My Dad never owned a car or learned to drive. He always lived close enough to walk from his hilltop home to downtown for any needs. Practically every weekday evening after coming home from work, cleaning up and eating, he would take a stroll down the hill to town. From May 1st until September 1st, he would wear one of his fashionable straw hats, never sooner and never later. He liked to socialize with friends at either the American Legion or the Eagles Club, have a beer or two, and walk back up the hill home.
All of my Dad's brothers were noted for "lifting the cup" at the drop of a hat. I can remember when wakes moved out of houses into funeral homes. After sitting around there for a while, and especially when the deceased was an older man , they would find a time to go the a local bar around the corner on Second Street to raise a toast or two in his name.
I remember being at the wake for my Aunt Nora, my mother's sister-in-law, when I was talking to old "Uncle" Burt. He became teary-eyed and said, "Why are the young ones always taken first?" At that time he was 92 and Aunt Nora was 89!
Despite the many tough times he and Mom went through, Dad was always an optimist believing that things would get better, and they did in their later years. When I would visit my folks in their retirement years, I would usually greet him with, "How are you doing?" Invariable, he would answer, "Sixty fifty." The first time I was alarmed that perhaps something wasn't right with him, and pursued it with, "Aren't you doing OK?" He smiled and answered," 60-50 - add them up, and you get 110. I'm doing 110 per cent! Afterwards it became the little word game we played at each visit.
Dad loved to sing in his alto-tenor voice, especially harmony, and would continue that trait all his life. Over the years he had memorized many long poems/ballads like "Casey at the Bat," "The Face on the Barroom Floor," and The Cremation of Sam McGee." He had a sharp mind, and even in his late 80's could still recite them faultlessly. He also loved to play cards, especially fast-moving games like "Canasta." He and I used to play often on our front porch during the summer.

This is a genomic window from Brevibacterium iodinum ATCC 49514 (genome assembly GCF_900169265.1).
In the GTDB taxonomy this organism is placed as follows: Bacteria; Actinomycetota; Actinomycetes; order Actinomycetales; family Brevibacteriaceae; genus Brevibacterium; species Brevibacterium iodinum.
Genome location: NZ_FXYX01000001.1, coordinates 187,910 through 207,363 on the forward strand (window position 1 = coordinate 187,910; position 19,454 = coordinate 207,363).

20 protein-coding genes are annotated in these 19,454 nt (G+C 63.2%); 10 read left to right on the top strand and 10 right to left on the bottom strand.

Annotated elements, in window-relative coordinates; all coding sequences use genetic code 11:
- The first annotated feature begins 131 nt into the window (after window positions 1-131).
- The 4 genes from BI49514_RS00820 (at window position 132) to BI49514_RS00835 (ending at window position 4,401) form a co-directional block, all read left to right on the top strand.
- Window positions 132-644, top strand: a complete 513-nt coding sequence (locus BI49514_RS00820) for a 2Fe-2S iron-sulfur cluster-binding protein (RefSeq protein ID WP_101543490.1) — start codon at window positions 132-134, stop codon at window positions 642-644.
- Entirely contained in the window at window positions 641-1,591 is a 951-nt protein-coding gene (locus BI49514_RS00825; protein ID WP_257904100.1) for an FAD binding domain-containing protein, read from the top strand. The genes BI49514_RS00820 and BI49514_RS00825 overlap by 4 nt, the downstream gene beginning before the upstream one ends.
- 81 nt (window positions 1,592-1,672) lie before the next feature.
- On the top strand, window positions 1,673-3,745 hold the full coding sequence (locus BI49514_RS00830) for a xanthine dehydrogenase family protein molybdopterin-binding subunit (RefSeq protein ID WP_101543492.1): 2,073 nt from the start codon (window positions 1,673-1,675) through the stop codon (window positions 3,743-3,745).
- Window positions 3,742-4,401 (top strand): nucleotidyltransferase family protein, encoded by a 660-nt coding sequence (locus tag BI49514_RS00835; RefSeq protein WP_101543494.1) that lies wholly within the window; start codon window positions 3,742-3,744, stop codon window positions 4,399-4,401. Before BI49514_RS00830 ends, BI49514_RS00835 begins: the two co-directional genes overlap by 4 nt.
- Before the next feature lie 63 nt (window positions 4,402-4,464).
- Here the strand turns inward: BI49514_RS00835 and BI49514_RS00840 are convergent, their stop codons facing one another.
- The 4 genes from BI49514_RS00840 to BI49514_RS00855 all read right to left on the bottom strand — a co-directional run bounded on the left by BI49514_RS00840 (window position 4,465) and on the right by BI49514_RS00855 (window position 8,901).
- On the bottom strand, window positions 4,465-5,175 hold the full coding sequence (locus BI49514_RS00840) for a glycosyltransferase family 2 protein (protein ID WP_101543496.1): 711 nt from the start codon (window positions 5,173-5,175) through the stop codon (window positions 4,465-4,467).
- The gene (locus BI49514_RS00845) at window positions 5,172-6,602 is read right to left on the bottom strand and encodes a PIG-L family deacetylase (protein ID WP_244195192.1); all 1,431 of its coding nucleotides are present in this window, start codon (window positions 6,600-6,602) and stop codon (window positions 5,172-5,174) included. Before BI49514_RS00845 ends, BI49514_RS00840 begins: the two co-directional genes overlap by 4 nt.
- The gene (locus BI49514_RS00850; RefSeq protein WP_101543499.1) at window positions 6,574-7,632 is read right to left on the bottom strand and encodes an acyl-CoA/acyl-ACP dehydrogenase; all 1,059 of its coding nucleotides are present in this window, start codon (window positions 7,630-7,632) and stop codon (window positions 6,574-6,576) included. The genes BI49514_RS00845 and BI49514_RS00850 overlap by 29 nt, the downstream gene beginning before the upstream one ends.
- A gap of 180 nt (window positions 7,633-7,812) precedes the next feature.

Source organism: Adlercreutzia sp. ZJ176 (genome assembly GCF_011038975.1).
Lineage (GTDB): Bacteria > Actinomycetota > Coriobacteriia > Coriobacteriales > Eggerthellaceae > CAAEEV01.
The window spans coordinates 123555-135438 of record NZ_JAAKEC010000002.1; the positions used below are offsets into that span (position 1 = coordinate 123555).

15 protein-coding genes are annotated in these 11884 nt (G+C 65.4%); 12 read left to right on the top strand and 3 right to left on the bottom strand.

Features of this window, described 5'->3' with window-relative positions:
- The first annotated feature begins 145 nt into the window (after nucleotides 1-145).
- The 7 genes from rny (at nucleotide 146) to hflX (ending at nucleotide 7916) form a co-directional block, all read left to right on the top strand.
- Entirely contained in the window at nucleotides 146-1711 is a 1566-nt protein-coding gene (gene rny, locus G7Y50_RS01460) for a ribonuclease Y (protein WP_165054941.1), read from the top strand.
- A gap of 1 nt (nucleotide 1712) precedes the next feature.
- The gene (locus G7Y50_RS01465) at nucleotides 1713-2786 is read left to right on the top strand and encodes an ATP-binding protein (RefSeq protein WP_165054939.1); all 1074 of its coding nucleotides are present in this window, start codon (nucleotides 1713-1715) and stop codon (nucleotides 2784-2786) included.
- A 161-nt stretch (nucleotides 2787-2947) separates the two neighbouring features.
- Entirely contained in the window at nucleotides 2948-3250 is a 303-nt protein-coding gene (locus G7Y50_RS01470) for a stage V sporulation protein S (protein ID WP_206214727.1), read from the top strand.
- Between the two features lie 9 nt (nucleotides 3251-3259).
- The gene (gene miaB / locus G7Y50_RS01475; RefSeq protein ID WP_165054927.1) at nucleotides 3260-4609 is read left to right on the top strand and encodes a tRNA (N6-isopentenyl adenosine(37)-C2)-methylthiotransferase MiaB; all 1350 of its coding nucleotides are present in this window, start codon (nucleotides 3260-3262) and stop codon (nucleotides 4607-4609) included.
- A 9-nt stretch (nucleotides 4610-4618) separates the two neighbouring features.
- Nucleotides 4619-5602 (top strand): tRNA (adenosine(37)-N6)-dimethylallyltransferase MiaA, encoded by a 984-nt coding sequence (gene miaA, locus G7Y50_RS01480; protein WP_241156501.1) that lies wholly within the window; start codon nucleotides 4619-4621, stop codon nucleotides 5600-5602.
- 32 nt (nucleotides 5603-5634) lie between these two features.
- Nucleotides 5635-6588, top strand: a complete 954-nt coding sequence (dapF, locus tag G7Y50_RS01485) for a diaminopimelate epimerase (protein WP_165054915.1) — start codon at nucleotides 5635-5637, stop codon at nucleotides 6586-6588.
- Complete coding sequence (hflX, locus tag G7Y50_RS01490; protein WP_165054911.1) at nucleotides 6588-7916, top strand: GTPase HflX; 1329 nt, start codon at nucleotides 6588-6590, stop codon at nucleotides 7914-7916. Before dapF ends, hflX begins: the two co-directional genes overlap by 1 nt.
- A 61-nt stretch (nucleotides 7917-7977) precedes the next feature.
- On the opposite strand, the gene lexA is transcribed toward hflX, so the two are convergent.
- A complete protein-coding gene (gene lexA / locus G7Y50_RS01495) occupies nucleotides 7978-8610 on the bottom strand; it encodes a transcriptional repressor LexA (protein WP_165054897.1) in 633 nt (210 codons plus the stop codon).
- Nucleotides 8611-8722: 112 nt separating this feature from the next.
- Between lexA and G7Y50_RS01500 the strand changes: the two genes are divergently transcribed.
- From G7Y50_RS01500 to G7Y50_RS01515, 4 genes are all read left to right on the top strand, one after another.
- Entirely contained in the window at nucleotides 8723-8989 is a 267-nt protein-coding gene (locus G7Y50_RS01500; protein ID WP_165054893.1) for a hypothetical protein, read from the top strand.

Dad was a sandlot baseball player in his youth and maintained his love of the game throughout his life. He was a diehard Pittsburgh Pirate fan through thick and thin, and loved to sit on our front porch in the summer evenings and follow the broadcasts on his portable radio. This was in the time of Pirate announcers Rosey Rosewell and then Bob Prince.
He was an avid newspaper reader and kept abreast of the world news all of his life. He especially enjoyed the Readers Digest and the American Legion magazines. He would start at the beginning of the Readers Digest and read every article in order, putting a little pencil checkmark on the first page of the ones he had finished.
When he was in his middle 80s, a new bridge was constructed across the Monongahela River to replace the old one built in the early 1900s. During the construction period, he followed the work closely every day. During warm weather, he sat on his porch which had a birds-eye view of the work, and in cooler weather, he watched it daily from his living room window. During the preliminary opening day, Margeet and I walked with BJ and Chris out to the middle of bridge. BJ later took this picture.
Because of his machinist background where he worked with tolerences within several thousandths of an inch, Dad believed that every job should be done to the best of one's ability. I can still remember as a young teenager when my brother Lou and I were doing some roof-tar patching around the chimney flashing. We were anxious to finish so we could go play baseball. I called down to my Dad, "Does that look good enough?" Dad took time to give us a little lecture about workmanship. "There is no such thing as good enough. It's either right or wrong!" It's advice we both long remembered.
He grew older graciously, always had a cheerful nature, and was blessed with mostly good health throughout his years, and the Lord called him home at 92, well beyond his Biblical allotment of three score and ten.